May 20--Wild Goose, Glacier Park, Montana. The air was so still that the water in St. Mary's Lake was like glass. The jagged mountains surrounding the lake were perfectly reflected, so perfect that it gave her vertigo to stare at it. Jean didn't want to move, didn't want to be the one that set in motion the chain reaction that ruffled the branches and made wind ripples in the pristine scene. Even the clouds looked like they had been brushed, had the snarls smoothed out of them so that they lay lightly in the sky. The sharp-edged landscape looked like something out of a Tolkien story, and the little island out in the center of the icy waters of the lake looked like the place a wizard would live.

Now it's time to go out with shovel and hoe to chase the weeds out of the garden so that we can plant our veggies and herbs for the summer. Have a good Friday!

Thursday, May 20, 2010


Last night after supper I spread what the nursery calls "screenings" and the Brute Squad calls "crusher dust" over the new patio blocks and swept it into the cracks, and then watered it in. I see that it's not a perfect job so I'll have to redo and redo until it's right. Tomorrow JJ, the head Brute, will come over and he and I will deal with the medium Tetons of soil and sod. It's good to have strong friends. Durwood commented that when it's wet the new blocks aren't the same color as the old cement slab. When I asked if he wanted the blocks taken out, he said, "no, fix the old stuff." Very funny. There will be no jackhammering to remove a perfectly good, uncracked cement patio, mister. He cracks himself up. But I think I'll keep him; he's a good sport about most of my hairbrained schemes.

I'm very excited to be going up to The Clearing with my knitting friend Dusty on Saturday to walk the shady trails and take pictures of blooming wildflowers. Maybe I can snag my muse who I am certain is lolling around up there rather than in my writing corner WHERE SHE BELONGS. Oh, sorry, I'm a bit out of sorts with the whole not-much-inspiration thing these days.

May 19--Maldives. It was the worst pier I had ever seen. Barely above the water, cracked and crooked, and sporting patches of greenish black crud that was slippery and smelled of equal parts salt and dead fish and old sweat socks. That pier, made of coral boulders badly cemented together, was still the site of one of my best vacations ever. Early in the morning just as the sun began to tint the clouds pink with dawn, the fishermen would tie up their shallow boats and sell their catch to the local women who waved to me sipping coffee on my porch as they went chattering past with their purchases. Once the fishermen were gone, the inter-island ferry would belch its way over the horizon with the day's mail and the workers for the resorts that line the leeward coast, natives of this island who worked off island would be there in their tidy uniforms and morning faces ready to board. Down the beach past the pier would trudge schoolchildren on their way to the building that did duty as school and church, and once a month it was the courthouse. By the time the last of the children had pelted by the dive boat would be tying up. I would be waiting, having witnessed the start up of the day from the porch of my bungalow nearby. They had warned me at the resort that the end bungalow might be too noisy and that the beach past it was too busy for relaxation, but I loved it. Loved the feeling of being a small part in the vital life of this backwater part of the world.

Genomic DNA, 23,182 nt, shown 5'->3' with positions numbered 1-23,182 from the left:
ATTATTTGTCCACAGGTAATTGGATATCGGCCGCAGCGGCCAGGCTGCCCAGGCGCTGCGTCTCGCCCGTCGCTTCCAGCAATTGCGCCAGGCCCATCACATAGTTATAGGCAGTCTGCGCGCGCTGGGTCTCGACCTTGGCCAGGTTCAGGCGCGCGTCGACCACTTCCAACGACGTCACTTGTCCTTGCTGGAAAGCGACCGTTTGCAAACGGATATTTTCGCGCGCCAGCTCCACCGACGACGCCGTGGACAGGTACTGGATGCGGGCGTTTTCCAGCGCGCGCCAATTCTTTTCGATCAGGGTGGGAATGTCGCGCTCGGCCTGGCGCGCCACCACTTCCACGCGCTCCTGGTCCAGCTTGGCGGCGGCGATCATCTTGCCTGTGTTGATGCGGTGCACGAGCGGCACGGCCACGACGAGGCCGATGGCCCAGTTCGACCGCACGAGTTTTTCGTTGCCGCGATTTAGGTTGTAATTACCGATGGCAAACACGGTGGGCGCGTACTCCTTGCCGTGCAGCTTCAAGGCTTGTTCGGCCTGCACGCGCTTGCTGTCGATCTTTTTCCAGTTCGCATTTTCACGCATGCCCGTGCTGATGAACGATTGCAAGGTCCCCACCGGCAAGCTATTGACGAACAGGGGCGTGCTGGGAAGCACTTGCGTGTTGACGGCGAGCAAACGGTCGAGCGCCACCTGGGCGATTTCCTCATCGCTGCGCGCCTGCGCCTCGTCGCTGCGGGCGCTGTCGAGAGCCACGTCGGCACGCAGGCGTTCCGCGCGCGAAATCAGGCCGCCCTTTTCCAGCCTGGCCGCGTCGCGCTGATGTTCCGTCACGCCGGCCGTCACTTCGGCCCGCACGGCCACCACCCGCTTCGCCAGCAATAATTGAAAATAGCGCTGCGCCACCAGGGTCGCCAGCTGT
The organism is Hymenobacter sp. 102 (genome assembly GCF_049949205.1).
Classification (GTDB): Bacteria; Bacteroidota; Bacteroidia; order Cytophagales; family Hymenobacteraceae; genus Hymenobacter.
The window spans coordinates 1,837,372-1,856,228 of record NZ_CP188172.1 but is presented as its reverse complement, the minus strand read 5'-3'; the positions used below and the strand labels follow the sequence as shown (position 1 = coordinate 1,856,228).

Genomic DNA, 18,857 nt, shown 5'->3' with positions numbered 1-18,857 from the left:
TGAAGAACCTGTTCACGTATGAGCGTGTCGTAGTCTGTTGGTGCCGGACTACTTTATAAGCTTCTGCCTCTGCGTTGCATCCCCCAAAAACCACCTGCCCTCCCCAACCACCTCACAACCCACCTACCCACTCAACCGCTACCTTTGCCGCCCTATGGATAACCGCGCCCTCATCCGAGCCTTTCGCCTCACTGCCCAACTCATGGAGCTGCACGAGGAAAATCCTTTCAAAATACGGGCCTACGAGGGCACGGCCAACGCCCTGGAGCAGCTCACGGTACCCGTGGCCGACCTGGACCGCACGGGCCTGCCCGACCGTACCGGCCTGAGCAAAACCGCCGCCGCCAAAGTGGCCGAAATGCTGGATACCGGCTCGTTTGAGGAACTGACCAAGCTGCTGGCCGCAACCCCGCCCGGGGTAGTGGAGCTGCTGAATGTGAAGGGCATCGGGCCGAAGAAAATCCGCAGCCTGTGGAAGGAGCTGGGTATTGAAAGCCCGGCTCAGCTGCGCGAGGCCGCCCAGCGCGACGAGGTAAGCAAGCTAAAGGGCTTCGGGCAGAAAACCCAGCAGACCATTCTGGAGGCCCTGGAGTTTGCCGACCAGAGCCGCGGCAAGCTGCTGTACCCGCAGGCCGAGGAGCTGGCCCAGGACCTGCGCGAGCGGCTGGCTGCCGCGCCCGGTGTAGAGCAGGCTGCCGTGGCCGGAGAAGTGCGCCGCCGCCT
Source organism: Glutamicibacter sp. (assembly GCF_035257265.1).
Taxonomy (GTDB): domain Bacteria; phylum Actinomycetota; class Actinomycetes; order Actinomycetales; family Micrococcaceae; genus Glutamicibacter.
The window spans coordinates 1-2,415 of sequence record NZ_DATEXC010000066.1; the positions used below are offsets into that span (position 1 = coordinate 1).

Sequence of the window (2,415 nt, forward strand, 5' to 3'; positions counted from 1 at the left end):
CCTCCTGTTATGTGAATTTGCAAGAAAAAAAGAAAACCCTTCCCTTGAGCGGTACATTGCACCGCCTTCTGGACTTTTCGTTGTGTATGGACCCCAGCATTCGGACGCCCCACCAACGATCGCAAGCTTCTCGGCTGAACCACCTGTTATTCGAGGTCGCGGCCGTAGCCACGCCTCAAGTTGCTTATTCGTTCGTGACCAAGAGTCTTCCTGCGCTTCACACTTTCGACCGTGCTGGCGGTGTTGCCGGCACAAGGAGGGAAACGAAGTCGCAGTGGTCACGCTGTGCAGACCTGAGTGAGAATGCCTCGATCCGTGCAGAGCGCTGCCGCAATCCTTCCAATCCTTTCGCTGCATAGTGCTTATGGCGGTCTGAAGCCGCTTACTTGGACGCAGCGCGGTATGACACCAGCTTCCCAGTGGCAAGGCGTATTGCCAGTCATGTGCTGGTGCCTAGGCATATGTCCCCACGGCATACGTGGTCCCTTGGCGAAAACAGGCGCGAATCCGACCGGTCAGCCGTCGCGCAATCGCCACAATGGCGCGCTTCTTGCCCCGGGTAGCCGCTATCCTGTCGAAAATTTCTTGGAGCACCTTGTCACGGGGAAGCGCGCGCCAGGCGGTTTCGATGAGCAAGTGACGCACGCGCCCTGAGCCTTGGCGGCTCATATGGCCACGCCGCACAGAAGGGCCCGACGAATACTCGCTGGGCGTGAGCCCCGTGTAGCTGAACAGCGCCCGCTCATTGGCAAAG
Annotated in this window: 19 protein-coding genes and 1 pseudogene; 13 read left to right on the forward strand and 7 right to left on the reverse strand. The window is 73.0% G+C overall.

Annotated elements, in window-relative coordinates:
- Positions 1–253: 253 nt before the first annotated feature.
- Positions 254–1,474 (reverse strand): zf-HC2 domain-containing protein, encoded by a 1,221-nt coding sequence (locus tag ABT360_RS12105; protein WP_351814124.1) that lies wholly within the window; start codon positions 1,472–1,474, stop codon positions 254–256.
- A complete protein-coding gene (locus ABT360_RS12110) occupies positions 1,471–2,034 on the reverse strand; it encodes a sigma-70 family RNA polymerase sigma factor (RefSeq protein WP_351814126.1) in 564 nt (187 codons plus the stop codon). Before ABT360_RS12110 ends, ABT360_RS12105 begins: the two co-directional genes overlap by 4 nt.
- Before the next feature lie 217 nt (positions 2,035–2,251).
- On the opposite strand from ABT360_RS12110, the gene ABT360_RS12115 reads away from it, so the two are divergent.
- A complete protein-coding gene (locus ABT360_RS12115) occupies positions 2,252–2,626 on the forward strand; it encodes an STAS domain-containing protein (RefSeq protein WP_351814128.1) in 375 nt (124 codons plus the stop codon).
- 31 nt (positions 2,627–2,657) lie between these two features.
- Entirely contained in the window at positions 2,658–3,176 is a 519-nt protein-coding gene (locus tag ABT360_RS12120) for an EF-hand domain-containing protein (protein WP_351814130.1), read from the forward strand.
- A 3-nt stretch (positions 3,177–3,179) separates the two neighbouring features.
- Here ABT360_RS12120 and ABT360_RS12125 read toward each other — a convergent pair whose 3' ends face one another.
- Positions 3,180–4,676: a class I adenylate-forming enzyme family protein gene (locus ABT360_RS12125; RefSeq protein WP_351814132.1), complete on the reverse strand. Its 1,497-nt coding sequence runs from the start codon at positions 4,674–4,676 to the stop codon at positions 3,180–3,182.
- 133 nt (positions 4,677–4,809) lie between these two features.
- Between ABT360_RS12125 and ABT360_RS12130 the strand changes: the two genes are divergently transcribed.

Raise your hand anyone who wants to be there with my right now.

Wednesday, May 19, 2010


The patio is in and (mostly) finished, I just need one more pail of crusher dust to sweep into the cracks between the pavers and I need to separate the sod from the soil on the tarps, where there are two medium-not-grand Tetons of what they dug out to make room for the pavers. If I had been home yesterday I could have been working on that right along with the patio expansion and then I'd have had a bunch of soil to backfill around the edges and some sod pieces to put on top to finish it off. Now I get to come home from work today and get to grubbing in the dirt. Because, of course, last night two shows we like to watch had near-the-thrilling-conclusion type episodes on so I was busy from 7 to 9 watching TV. It irritated the crap out of me that I was sitting there watching, and I know I could have taped them (yes, I said that right, we still tape things on videotape; I agree, we're Luddites), and I kept looking out the patio doors and frowning at the medium Tetons of dirt and grass, but for some reason I sat instead of dug. Sometimes I just don't understand myself.